How to get rid of that Company:0x000decafbad00 in favor of something more sensible

Sometimes our defaults are terrible.

= link_to(@company)

I expect the above to produce something pleasant, but instead I got this:

A lot of what slows me down as a coder is knowing the “right” way to do something. I still don’t know what the “right” way to fix this. I like writing short pieces of code that bake in some assumptions. So I changed my Company model like so:

class Company
def to_s
name
end
# your code here
end

For WhichOffice I’m building a little dashboard to keep track of locations of all the companies we track.

I have a Location model which references a Company model.

class CreateLocations < ActiveRecord::Migration[5.2]
def change
create_table :locations do |t|
t.references :company
...

I used the Rails generator for administrate to create a new Location dashboard:

rails generate administrate:dashboard Location

Added a resources :locations to the right spot in routes.rb.

Initially my Locations form had a big empty text field for company_id. Not quite what I had in mind:

A small tweak to the LocationDashboard :

ATTRIBUTE_TYPES = {
id: Field::Number…

tl;dr 0.0.0.0 tells a server to listen on any available IP address (localhost, 192.168.0.2, or whatever). You can’t connect to http://0.0.0.0/.

Recently I’ve had a few separate instances of people who did not fully understand how the 0.0.0.0 address works and more generally localhost.

With the caveat that I am not a network operator, I’ll explain.

Servers often have the ability to bind or listen on a specific address. For example if you start the the rails web server by default it will say something like:

=> Rails 4.2.4 application starting in development on http://localhost:3000

rails is bound to localhost


I started to add Rails Admin to WhichOffice which currently doesn’t have users (and to be honest, doesn’t have a lot of pages yet). I thought instead of adding users, I could put HTTP Basic Auth and be done with it, but it felt gross.

So I decided to add users. Models, Bcrypt, the whole nine yards. This was relatively easy with Clearance. I liked it’s simplicity and opinions that I decided to use another Thougthbot gem, Administrate, instead of Rails Admin. This paid off well.

Administrate

Having Administrate play with clearance is pretty easy. For the most part I used…


I’ve always liked using “naked” domains or apex domains. I worked on del.icio.us which wasn’t quite naked, but it didn’t contain the “www” until it became “www.delicious.com” (this was before it became del.icio.us and I honestly don’t know where it is now).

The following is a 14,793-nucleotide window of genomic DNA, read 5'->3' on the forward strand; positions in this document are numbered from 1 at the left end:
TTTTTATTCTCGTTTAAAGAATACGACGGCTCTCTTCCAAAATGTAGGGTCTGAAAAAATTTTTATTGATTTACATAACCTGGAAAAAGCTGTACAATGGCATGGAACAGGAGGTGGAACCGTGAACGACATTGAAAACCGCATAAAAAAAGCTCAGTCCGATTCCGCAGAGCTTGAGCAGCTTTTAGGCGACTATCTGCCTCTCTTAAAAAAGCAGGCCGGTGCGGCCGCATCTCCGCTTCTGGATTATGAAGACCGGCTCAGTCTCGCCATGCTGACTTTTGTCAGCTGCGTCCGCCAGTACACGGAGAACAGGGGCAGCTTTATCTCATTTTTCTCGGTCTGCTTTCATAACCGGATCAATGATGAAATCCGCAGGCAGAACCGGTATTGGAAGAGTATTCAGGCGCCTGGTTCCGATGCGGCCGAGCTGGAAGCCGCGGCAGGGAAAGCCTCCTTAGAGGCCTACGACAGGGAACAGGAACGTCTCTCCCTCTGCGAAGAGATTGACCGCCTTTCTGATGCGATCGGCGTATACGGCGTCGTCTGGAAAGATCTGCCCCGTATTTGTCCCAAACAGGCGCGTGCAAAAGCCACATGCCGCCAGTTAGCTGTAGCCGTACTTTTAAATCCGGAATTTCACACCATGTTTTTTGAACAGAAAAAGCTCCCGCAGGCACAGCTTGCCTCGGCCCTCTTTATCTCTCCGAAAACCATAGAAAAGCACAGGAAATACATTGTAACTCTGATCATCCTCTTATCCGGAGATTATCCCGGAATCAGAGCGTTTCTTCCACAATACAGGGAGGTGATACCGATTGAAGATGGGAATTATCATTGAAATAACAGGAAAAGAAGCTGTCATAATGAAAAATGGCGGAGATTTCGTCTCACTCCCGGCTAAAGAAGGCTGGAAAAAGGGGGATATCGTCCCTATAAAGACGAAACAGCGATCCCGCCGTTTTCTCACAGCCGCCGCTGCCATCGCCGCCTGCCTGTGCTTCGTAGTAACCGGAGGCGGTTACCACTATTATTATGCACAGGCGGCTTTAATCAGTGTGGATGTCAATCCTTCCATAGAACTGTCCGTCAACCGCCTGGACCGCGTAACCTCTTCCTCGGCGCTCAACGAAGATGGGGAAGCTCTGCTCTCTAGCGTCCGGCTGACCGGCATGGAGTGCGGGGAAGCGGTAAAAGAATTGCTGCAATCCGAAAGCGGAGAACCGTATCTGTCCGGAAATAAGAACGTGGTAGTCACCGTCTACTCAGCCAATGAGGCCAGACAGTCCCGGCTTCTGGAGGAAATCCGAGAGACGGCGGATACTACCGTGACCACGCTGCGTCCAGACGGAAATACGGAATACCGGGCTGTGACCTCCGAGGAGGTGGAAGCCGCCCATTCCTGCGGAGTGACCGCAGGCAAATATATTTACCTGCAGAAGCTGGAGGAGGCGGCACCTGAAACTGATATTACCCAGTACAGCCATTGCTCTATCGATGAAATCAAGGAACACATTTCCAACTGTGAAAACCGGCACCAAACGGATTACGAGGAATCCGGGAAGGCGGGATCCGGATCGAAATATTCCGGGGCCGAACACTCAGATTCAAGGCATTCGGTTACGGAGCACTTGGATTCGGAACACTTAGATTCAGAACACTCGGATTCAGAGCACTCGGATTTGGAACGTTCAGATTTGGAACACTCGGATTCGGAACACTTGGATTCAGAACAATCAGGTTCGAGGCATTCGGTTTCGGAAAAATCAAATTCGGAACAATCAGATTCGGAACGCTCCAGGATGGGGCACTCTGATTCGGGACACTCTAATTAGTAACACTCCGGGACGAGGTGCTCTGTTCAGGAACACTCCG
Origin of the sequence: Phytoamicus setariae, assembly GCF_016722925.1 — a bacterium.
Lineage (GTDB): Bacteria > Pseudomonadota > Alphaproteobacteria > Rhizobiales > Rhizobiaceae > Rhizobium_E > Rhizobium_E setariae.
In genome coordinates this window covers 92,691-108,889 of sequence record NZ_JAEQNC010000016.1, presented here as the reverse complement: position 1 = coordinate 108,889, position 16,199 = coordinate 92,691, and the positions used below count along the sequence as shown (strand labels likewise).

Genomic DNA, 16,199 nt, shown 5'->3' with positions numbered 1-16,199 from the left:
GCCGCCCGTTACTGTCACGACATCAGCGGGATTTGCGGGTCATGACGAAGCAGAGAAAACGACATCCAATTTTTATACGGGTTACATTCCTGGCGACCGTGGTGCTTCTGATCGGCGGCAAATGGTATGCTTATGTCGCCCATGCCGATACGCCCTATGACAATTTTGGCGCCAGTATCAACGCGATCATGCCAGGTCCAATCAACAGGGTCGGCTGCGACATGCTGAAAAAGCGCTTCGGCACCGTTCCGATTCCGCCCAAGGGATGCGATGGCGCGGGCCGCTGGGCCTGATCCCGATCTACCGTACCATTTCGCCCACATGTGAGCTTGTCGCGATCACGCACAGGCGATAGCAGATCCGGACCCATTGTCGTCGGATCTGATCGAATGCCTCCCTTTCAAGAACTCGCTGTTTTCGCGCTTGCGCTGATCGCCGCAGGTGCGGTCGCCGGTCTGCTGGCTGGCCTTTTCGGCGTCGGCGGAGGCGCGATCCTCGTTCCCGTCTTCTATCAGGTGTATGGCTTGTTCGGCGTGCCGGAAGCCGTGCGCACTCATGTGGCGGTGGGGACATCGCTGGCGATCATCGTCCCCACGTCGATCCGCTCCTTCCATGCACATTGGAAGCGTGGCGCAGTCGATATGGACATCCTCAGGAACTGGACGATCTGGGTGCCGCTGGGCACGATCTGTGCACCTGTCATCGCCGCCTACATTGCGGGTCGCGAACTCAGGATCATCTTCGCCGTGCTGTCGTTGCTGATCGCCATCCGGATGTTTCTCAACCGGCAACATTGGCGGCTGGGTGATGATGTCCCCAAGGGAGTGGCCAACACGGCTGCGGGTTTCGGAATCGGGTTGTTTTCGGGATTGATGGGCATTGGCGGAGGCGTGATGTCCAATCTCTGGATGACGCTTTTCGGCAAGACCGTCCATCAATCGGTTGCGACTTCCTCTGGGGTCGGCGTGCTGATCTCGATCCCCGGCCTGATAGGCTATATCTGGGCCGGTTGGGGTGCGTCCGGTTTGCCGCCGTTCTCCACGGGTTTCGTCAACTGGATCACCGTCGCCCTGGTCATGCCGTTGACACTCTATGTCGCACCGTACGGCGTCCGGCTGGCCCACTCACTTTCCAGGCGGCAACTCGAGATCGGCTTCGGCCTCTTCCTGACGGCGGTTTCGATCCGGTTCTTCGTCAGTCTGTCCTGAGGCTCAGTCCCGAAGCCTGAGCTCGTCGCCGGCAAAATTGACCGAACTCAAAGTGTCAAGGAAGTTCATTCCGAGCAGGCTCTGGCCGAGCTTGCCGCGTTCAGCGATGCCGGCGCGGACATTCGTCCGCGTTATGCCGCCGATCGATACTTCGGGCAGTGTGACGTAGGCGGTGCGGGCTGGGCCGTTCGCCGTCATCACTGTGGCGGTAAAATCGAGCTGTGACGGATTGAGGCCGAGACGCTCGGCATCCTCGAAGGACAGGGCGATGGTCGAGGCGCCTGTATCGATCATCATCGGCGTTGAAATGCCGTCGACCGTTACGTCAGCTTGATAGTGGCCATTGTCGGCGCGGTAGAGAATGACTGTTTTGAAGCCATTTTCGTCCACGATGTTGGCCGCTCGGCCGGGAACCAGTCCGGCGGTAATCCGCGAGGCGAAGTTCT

There’s caveats to doing this, however. CDNs can have trouble with this, I ran into this as we scaled up Pinterest (note the wwws).

Naturally when I created my new site, WhichOffice to help job seekers find a place to work near their homes, I opted to omit this.

I know… I’ll use a CNAME.

I host with…


I have a special purpose Amazon EC2 instance that does a long running task and shuts down. Occasionally I’d see it start to repeat itself over and over again and never shut down. I figured out the issue and it has to do with pipes (of the Unix variety).

The most recent incident had left me with some clues:


We talked about loans/notes briefly during a foray into real estate investing. When investing in notes an important ratio is Loan-to-Value (LTV). This is usually a percentage and if you’ve purchased a home you’ve probably targeted 80 or 90%. 80% LTV means if you are buying a $200,000 home, you’ll pay 20% (this is the down payment) or $40,000. The bank or lender will provide $160,000.

Down payments

Down payments are a way to show your lender that you have some skin in the game. While 10% down means you’ve got a 10x lever (e.g your $20,000 can buy $200,000 worth of…


The bank never runs out of money…

I’ve started casually looking at alternative investments. I can balance a traditional portfolio of stocks and bonds, but alternative investments (loans, real estate, private placements) are much harder to understand. I noticed myself naturally making lists of things I didn’t know and spending a bit of time researching them.

Note: I’m not a professional. The following is my opinion and if there are facts listed, some of them may be wrong. This is a new frontier for me.

Some people have a bias for debt over equity. I didn’t quite understand the preference, so I added it to my list. After reading and thinking I broke it down this way.

Edith might own a house. She has 100% of the equity in the house. Meaning if the house makes…


tl;dr avoid until necessary mocking in your test suite. Refactor your code.

I am a big fan of basic unit and functional testing. I ran a tutorial on testing at PyCon, I’ve contributed to a few testing libraries. I’ve helped drive testing at companies like Pinterest and Mozilla.

The first test in production-deployed code is always difficult. You’ve got to untangle database connections, API calls, etc. If you didn’t start with tests in your project, it’s going to be that much harder to add them later as your project grows.

With your first test it’s easy to gravitate towards a…


I use Sidekiq to do a lot of rails-related offline tasks. Because the Sidekiq jobs are tied to a large rails codebase my team often utilizes AWS Lambda for non-critical work.

The benefit of Sidekiq is it’s close to our rails app which uses ActiveRecord to maintain complicated relationships. Sidekiq also has modeled a lot of the work to be done. A job, MyPostHocAnalysisJob can take an input (usually an id of a model) and do work on it. These jobs may get written once and change very rarely.

What does sometimes change is triggering these jobs. Often I could…

Dave Dash

DadOps 24/7 and DevOps Consultant. Formerly @Pinterest and @Mozilla

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